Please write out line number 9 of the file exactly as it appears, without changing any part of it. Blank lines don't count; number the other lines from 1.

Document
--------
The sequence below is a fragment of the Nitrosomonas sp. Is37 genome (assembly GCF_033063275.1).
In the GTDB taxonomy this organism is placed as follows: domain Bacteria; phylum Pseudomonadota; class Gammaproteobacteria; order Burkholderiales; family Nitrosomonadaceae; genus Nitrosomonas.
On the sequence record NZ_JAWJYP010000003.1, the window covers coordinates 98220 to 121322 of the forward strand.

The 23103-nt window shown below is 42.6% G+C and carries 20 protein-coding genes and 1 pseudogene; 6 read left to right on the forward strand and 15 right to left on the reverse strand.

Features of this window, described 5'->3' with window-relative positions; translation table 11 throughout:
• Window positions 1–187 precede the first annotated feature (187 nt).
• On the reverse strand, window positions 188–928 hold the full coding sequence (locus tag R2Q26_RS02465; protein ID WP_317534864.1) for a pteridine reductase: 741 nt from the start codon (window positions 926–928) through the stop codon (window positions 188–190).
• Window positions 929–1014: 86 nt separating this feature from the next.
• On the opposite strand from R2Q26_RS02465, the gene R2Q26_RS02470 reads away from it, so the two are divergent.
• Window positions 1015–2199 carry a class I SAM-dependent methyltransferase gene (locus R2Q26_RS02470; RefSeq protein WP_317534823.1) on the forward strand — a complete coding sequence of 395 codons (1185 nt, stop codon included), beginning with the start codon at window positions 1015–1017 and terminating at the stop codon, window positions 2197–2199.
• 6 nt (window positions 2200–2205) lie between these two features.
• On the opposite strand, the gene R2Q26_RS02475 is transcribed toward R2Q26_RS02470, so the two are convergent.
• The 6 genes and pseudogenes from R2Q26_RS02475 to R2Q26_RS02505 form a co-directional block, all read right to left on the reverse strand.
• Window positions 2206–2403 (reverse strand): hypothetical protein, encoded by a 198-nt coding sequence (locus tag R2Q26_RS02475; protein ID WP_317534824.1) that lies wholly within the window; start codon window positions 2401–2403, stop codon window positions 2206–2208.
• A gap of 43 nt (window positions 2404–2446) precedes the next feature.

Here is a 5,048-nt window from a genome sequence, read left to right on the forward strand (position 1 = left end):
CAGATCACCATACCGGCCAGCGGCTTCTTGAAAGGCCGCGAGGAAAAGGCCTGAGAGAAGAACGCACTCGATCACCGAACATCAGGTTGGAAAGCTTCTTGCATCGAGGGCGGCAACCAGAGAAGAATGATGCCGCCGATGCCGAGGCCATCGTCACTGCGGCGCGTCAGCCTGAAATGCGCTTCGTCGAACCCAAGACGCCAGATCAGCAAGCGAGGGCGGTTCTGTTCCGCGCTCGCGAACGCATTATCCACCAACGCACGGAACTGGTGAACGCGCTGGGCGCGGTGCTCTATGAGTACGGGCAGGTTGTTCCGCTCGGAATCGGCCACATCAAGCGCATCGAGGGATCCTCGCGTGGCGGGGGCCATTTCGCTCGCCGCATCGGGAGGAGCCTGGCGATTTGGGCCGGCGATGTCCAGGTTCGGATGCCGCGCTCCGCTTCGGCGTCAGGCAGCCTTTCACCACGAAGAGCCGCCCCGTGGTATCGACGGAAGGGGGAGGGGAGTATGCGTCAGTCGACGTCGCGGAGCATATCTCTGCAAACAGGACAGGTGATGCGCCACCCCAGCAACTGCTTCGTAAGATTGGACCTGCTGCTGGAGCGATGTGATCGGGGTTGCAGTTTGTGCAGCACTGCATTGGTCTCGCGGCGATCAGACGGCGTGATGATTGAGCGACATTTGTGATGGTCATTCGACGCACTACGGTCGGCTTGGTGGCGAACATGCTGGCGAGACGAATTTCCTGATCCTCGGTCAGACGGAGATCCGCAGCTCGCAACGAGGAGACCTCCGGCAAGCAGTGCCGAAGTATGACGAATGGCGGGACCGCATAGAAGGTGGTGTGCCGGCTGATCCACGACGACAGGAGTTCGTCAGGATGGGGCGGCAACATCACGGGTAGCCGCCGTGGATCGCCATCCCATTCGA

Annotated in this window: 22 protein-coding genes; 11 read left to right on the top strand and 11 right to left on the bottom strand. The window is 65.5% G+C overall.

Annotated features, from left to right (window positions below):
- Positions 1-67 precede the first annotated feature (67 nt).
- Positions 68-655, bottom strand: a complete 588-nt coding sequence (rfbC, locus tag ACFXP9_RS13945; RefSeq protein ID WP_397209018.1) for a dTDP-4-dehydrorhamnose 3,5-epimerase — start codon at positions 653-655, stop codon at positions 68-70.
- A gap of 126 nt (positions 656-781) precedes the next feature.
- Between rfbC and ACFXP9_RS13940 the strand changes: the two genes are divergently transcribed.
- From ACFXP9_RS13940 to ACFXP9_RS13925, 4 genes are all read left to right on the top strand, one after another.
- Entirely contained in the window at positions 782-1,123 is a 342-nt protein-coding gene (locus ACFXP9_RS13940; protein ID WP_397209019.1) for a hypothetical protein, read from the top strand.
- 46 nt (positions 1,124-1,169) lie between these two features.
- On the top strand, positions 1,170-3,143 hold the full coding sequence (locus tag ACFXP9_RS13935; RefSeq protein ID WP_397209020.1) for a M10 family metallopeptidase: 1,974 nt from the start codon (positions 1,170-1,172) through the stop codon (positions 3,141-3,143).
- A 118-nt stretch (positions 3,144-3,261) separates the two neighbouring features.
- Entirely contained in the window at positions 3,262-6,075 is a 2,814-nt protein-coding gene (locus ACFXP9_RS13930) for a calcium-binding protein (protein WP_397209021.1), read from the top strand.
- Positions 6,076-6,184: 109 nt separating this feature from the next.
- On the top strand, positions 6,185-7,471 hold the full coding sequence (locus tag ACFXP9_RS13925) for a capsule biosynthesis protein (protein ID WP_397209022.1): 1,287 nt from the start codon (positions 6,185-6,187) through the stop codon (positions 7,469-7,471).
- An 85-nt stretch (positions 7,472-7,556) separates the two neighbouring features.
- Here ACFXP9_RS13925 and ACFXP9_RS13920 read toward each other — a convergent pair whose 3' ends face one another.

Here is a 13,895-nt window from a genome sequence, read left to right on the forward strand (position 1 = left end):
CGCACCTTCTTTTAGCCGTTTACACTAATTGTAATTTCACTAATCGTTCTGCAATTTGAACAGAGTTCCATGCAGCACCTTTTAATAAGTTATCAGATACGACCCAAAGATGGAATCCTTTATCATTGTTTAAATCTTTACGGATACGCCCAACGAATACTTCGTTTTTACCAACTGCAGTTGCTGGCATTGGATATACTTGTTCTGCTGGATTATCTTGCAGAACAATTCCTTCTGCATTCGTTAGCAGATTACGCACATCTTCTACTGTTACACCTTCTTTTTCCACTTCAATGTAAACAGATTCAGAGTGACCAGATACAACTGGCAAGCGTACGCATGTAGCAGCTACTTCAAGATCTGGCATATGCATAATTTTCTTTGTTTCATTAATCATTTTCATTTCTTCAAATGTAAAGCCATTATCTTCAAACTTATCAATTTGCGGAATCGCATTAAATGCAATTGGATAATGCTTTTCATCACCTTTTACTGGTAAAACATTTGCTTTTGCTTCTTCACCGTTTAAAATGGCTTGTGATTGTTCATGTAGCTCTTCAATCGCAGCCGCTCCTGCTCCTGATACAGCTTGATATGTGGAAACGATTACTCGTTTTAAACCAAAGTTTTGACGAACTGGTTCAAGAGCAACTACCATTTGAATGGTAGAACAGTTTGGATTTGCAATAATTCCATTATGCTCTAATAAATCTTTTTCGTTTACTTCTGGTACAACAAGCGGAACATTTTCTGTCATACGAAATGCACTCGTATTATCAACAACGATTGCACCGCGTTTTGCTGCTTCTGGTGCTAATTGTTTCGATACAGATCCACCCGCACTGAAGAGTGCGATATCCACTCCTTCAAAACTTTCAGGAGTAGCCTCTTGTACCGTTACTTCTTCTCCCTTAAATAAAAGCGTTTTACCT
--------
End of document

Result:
• On the opposite strand from R2Q26_RS02465, the gene R2Q26_RS02470 reads away from it, so the two are divergent.